The NYC Skyline Edition is a standard Retro 51 Tornado in almost every way, except the barrel is wrapped with the iconic structures of New York City. The art includes the obvious and mandatory Statue of Liberty, Chrysler Building, Flatiron Building, and Empire State Building. But the barrel also shows off The Brooklyn Bridge, One World Trade Center (along with the 200 Vesey Street and 225 Liberty Street buildings nestled below), the Bank of America Tower, and the CitiGrooup Center. There’s even one building I can’t ID, but it looks like it could just be generic Manhattan offices.

Tornado-NYC Cap

Another neat feature is the disc at the top of the pen, which features a logo reminiscent of the old NYC Transit tokens. Additionally, like a few other Tornadoes of late, the wrap glows in the dark. With this Skyline edition, however, the gimmick makes sense because it represents the city at night, which, frankly, looks cool.

This is an amazing edition for anyone that loves New York City, but it was unfortunately limited to an odd 333 pieces. So, as you might have guessed, it’s already sold out. If you’re looking for something similar, the Statue of Liberty Tornado is still widely available, or Anderson Pens sells a Chicago Skyline Tornado. It also seems likely that Retro 51 will continue with this line. I can think of plenty that might come next… San Francisco? London? Paris? It will be interesting to see whatever it is.


Off Topic: The Odd Hobby of Running

Though I often find it difficult to explain this blog (and the hobby of collecting pens in general) to people, running as a hobby can be much harder to explain. With pens, I usually say that I’m drawn to the art and design element, or I’ll just gift a nice gel pen to anyone who expresses curiosity – that works most of the time. But trying to explain my hobby of running to non-runners, well, a lot of the time they just don’t “get it.”

Running at least has the advantage of being a very common activity. Nobody really looks down on it or thinks that it’s crazy or weird, but a lot of people see it as something grueling at best or, at worst, grueling and boring. Most wonder, if you’re not just trying to burn a few extra calories, why would you choose to run all the time?

I’ve found that the easiest answer is to just shrug and say, “I think it’s fun.” But if I’m making an effort, I’ll say something like, “running is the opposite of eating an entire tray of brownies.” The point is, gorging yourself on a big dessert is really pleasurable in the moment, but it’ll leave you feeling sluggish, bloated, and probably ashamed of your gluttony. Conversely, running can sometimes be miserable in the moment, but you’ll feel energized and happier later on.

Though, honestly, that’s still just a partial explanation.

There are times when I’m just happy to be outside in the fresh air, especially on a sunny day but even sometimes on a rainy or cold day. There’s also the famous “runner’s high,” though I think it’s greatly exaggerated. More than that, I love the feeling of setting goals, running longer and faster, and being surprised at how much progress is possible.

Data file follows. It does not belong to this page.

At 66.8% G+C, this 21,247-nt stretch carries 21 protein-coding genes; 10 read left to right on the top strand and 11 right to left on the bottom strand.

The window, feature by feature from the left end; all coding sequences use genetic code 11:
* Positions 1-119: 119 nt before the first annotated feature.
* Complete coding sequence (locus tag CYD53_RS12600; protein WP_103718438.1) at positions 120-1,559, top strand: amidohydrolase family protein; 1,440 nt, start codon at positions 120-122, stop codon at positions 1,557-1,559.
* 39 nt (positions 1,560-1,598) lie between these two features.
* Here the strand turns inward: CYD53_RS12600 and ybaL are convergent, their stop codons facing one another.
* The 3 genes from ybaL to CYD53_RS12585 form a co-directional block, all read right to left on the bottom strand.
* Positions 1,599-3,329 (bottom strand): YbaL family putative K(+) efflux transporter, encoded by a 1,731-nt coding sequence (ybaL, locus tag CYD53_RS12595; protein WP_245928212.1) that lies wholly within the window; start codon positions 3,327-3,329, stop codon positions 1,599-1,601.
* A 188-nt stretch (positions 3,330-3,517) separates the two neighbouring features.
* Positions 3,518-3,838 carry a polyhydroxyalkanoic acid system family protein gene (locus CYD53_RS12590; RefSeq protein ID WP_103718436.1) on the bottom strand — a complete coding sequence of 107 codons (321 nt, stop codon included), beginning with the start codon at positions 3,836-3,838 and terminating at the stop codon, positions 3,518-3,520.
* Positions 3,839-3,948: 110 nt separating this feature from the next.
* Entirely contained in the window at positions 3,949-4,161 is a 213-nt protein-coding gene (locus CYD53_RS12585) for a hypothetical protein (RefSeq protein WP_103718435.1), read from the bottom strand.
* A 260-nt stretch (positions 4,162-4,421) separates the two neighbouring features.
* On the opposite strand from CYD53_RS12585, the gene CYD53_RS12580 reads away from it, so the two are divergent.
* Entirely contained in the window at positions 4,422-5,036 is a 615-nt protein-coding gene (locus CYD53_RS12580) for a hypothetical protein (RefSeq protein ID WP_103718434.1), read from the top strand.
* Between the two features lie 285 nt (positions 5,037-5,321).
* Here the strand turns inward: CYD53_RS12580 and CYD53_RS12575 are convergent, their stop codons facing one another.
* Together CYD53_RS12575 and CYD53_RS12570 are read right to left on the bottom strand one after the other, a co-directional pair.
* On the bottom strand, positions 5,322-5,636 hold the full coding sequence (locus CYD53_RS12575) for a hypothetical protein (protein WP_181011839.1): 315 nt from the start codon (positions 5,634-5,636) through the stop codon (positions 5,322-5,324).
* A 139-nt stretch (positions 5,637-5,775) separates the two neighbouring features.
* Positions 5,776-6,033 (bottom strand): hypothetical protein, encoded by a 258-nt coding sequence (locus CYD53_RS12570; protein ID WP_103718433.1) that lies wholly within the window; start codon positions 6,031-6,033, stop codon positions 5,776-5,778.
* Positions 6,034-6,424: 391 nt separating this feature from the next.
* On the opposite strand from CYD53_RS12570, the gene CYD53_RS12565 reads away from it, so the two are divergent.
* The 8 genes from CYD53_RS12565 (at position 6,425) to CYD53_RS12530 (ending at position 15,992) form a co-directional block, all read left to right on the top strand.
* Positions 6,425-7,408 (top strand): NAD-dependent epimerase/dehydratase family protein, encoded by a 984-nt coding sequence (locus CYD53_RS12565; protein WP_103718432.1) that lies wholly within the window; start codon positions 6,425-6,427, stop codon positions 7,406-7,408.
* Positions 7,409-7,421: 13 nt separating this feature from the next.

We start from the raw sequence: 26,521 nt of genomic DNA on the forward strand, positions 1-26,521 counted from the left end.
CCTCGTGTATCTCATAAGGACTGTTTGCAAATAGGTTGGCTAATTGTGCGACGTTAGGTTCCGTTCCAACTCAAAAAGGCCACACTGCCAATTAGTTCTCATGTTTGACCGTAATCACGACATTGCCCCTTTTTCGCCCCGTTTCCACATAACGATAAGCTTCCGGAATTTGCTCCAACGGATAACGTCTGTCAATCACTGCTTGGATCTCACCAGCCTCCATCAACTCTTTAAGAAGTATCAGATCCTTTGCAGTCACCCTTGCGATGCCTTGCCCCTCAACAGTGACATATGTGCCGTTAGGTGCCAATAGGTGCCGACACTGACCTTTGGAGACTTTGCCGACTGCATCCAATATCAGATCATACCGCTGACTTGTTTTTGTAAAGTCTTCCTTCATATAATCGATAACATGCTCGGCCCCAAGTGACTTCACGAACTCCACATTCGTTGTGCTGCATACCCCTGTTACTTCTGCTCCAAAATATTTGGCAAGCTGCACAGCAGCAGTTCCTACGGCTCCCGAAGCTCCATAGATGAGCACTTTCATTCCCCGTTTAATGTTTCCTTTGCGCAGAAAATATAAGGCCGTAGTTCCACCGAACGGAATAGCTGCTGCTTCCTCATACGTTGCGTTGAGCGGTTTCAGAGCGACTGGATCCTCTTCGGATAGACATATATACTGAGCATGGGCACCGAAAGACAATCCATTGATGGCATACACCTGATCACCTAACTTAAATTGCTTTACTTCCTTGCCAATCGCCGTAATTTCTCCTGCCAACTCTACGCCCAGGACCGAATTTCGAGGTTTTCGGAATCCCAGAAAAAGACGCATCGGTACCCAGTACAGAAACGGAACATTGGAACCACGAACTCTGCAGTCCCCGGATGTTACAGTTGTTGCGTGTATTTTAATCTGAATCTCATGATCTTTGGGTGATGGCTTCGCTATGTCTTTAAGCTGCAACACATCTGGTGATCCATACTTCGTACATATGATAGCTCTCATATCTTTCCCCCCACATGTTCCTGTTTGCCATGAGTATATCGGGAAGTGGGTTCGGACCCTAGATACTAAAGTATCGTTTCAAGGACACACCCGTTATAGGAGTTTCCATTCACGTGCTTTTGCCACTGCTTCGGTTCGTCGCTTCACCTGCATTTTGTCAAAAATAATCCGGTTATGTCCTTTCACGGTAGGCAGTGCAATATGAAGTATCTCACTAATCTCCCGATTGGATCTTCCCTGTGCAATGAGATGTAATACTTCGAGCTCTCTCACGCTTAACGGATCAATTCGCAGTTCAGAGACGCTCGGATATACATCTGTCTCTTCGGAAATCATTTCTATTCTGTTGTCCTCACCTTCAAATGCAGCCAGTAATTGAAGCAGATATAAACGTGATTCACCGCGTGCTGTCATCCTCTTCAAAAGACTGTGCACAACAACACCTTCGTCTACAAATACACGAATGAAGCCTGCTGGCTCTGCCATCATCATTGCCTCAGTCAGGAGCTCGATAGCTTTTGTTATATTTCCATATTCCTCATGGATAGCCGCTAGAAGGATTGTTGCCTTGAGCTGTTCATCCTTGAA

Over the past year, I’ve really gotten into the sport. I’ve been running lots of 5Ks and Half-Marathons, slowly getting faster, gaining endurance, and chipping away at my personal records. I’m not quick enough to be competitive, but I’m still excited to see what I can do. And I’ll find out this fall when I’ll be running my first marathon – the New York City Marathon. It might sound odd to a lot of people, but I’m very much looking forward to running those 26.2 miles.

If you’re at all interested in picking up running as a hobby, I’d strongly encourage signing up for a 5K race/fun run this summer. There are many to choose from, and it shouldn’t be difficult to find a local event. There are also lots of great “Couch to 5K” training plans for free on the web if you aren’t sure how to start.

Yes, it’ll probably be grueling and boring at first. But if you stick with it, you too may get to that point where you’re looking forward to your next run and maybe even discover that running isn’t such an odd hobby after all.

Notes on 2015 Nixon Field Notes


Many Field Notes fans are familiar with the special edition Nixon notebooks from 2016. It was a good collaboration, and those summery notebooks remain popular. However, all but forgotten are these notebooks that Nixon released a year earlier, in 2015. Although 2015 was a peak year for Field Notes collectors, the 2015 Nixon notebooks just never seemed to be highly sought after.

Each pack contains three notebooks. The first is a turquoise/gray book, which is far and away the most eye-catching one in the pack, though it contains plain inner-paper. The second is a dark brown book with ruled paper. And the third book looks very similar to the standard grid-ruled, Kraft Field Notes notebook, though it has dark-brown printing on the inner cover. These notebooks use 100# cover stock, 50# paper, and light-brown ink for the ruling.


The 2015 Nixon Field Notes books have long been sold out, but I don’t personally consider it too much of a loss. I find the books a little to plain, to be honest. But if anyone ever decides to release 3-pack of those turquoise books, it’d be an easy impulse purchase for me (just as long as it’s made with graph paper).


Additional Notes

  • The 2015 and 2016 Nixon Field Notes share the same “practical applications” list. A little boring, I know.
  • Back in 2011, there was a different special edition of Field Notes that used turquoise covers (with a company called Tattly). But besides being long sold-out, I’m pretty sure they had blank inner paper too.
  • Did I mention that the 2016 Field Notes are still in stock?